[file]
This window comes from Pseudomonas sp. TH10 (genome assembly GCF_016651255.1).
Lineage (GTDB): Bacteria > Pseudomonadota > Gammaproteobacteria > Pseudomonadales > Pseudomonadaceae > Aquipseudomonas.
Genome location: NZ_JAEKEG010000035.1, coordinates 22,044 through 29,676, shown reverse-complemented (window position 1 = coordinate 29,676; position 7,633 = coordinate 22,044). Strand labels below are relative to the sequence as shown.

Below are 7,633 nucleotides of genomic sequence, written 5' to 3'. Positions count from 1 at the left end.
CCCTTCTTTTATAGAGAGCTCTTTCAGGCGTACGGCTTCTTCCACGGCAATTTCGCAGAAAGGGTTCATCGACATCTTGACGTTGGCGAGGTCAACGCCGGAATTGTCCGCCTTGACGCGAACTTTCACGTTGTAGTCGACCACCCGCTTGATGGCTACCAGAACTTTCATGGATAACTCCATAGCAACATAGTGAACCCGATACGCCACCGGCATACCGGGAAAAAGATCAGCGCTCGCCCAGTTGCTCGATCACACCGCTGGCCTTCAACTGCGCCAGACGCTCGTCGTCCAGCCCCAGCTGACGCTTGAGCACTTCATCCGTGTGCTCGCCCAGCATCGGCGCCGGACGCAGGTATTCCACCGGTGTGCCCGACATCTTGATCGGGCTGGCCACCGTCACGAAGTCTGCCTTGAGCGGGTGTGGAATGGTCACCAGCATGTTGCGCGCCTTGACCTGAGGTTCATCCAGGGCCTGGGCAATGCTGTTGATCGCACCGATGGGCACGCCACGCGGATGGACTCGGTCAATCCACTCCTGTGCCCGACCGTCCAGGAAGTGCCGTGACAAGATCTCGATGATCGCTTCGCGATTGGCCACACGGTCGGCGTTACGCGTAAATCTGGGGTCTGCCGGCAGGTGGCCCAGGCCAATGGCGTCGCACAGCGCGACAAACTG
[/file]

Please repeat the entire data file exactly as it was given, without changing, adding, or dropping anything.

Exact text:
This window comes from Pseudomonas sp. TH10 (genome assembly GCF_016651255.1).
Lineage (GTDB): Bacteria > Pseudomonadota > Gammaproteobacteria > Pseudomonadales > Pseudomonadaceae > Aquipseudomonas.
Genome location: NZ_JAEKEG010000035.1, coordinates 22,044 through 29,676, shown reverse-complemented (window position 1 = coordinate 29,676; position 7,633 = coordinate 22,044). Strand labels below are relative to the sequence as shown.

Below are 7,633 nucleotides of genomic sequence, written 5' to 3'. Positions count from 1 at the left end.
CCCTTCTTTTATAGAGAGCTCTTTCAGGCGTACGGCTTCTTCCACGGCAATTTCGCAGAAAGGGTTCATCGACATCTTGACGTTGGCGAGGTCAACGCCGGAATTGTCCGCCTTGACGCGAACTTTCACGTTGTAGTCGACCACCCGCTTGATGGCTACCAGAACTTTCATGGATAACTCCATAGCAACATAGTGAACCCGATACGCCACCGGCATACCGGGAAAAAGATCAGCGCTCGCCCAGTTGCTCGATCACACCGCTGGCCTTCAACTGCGCCAGACGCTCGTCGTCCAGCCCCAGCTGACGCTTGAGCACTTCATCCGTGTGCTCGCCCAGCATCGGCGCCGGACGCAGGTATTCCACCGGTGTGCCCGACATCTTGATCGGGCTGGCCACCGTCACGAAGTCTGCCTTGAGCGGGTGTGGAATGGTCACCAGCATGTTGCGCGCCTTGACCTGAGGTTCATCCAGGGCCTGGGCAATGCTGTTGATCGCACCGATGGGCACGCCACGCGGATGGACTCGGTCAATCCACTCCTGTGCCCGACCGTCCAGGAAGTGCCGTGACAAGATCTCGATGATCGCTTCGCGATTGGCCACACGGTCGGCGTTACGCGTAAATCTGGGGTCTGCCGGCAGGTGGCCCAGGCCAATGGCGTCGCACAGCGCGACAAACTG